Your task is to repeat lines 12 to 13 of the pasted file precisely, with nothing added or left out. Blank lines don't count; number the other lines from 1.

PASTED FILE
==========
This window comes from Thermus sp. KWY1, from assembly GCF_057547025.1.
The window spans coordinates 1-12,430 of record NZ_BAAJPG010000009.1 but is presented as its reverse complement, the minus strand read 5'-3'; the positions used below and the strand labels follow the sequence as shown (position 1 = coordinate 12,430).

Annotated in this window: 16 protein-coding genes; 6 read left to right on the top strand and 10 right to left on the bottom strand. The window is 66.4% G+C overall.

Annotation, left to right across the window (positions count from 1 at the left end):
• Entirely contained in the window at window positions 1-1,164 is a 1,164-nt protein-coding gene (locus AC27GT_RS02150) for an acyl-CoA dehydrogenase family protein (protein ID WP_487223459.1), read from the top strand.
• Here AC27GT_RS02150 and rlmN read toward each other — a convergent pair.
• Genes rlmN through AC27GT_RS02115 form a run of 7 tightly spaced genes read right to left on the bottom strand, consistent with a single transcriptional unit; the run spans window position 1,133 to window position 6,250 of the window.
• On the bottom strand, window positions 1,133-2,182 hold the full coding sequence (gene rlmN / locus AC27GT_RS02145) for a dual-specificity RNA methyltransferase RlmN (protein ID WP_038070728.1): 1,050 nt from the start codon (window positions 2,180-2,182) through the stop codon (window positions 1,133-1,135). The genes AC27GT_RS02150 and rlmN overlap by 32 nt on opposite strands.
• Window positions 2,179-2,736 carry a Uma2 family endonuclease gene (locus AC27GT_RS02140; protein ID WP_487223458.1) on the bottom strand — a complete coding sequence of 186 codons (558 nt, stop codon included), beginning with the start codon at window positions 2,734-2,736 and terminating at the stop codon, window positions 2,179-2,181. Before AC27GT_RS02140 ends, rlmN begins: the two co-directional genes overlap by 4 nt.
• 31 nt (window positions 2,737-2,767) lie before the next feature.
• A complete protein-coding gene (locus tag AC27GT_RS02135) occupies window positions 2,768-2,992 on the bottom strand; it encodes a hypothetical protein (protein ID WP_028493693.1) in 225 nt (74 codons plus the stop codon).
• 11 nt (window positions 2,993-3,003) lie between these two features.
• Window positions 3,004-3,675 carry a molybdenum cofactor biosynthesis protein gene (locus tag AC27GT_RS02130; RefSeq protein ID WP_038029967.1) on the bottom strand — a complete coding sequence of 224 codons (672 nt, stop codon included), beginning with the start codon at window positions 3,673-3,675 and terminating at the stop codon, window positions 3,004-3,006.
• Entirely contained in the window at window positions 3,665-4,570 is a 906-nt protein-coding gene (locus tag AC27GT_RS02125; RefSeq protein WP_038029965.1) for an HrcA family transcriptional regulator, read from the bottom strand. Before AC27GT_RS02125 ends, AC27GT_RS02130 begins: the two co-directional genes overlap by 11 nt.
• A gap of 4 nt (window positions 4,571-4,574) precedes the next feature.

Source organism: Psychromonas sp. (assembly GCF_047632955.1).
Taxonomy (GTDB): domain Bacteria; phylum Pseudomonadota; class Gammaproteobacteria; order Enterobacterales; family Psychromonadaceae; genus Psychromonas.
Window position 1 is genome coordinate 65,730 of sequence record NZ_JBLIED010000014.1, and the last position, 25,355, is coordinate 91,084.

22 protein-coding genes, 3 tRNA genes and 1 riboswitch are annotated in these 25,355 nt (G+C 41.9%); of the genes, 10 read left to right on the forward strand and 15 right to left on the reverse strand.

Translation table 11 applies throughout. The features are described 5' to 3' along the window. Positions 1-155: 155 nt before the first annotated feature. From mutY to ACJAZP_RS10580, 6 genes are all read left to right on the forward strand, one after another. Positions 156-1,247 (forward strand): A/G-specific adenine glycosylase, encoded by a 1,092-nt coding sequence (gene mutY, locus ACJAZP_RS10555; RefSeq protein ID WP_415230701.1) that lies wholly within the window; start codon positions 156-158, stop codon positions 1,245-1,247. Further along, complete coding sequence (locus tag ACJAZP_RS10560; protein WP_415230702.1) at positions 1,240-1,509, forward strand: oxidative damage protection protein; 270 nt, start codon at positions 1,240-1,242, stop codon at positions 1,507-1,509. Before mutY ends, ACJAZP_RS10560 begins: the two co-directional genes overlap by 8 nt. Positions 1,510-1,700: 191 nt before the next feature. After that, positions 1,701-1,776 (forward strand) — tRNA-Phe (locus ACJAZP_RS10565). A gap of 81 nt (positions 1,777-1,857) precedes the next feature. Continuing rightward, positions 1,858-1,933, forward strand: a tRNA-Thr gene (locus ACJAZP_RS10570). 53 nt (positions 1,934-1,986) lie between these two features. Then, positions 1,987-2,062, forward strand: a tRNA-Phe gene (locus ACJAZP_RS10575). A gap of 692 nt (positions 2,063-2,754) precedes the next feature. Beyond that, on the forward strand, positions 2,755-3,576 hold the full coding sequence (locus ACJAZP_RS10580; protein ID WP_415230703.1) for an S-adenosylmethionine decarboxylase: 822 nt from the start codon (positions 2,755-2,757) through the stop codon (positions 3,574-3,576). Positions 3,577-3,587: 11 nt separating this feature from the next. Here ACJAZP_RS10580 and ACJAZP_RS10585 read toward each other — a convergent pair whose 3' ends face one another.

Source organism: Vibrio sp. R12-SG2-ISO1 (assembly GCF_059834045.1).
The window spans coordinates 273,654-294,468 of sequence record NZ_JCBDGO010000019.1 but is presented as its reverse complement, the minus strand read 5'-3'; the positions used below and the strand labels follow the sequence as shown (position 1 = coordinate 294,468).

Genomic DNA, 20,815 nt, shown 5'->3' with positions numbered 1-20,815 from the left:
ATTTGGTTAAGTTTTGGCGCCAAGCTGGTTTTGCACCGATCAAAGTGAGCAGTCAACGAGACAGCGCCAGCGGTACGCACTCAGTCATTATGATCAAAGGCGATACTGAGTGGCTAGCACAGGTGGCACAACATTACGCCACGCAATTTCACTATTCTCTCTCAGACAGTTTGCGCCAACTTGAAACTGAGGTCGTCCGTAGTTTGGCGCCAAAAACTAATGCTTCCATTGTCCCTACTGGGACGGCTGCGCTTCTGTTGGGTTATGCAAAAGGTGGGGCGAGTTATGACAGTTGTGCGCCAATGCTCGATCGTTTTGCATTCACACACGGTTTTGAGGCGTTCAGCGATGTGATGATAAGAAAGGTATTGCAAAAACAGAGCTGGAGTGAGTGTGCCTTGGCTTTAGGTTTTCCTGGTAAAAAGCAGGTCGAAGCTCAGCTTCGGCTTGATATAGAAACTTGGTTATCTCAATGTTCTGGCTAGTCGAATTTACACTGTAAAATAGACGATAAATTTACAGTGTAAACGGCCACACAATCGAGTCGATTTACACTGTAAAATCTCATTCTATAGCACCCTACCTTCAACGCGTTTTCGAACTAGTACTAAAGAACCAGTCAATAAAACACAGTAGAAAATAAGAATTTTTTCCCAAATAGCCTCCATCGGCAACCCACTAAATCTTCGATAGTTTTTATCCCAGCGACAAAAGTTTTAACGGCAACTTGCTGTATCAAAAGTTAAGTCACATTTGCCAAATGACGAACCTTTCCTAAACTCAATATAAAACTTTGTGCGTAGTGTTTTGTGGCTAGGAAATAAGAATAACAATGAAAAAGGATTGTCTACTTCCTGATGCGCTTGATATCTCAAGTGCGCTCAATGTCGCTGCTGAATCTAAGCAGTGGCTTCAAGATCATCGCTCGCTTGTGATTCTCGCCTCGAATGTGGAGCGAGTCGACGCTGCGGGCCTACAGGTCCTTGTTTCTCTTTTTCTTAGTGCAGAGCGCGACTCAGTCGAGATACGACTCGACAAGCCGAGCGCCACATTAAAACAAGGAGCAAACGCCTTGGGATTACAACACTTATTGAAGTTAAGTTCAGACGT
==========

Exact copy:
• 11 nt (window positions 2,993-3,003) lie between these two features.
• Window positions 3,004-3,675 carry a molybdenum cofactor biosynthesis protein gene (locus tag AC27GT_RS02130; RefSeq protein ID WP_038029967.1) on the bottom strand — a complete coding sequence of 224 codons (672 nt, stop codon included), beginning with the start codon at window positions 3,673-3,675 and terminating at the stop codon, window positions 3,004-3,006.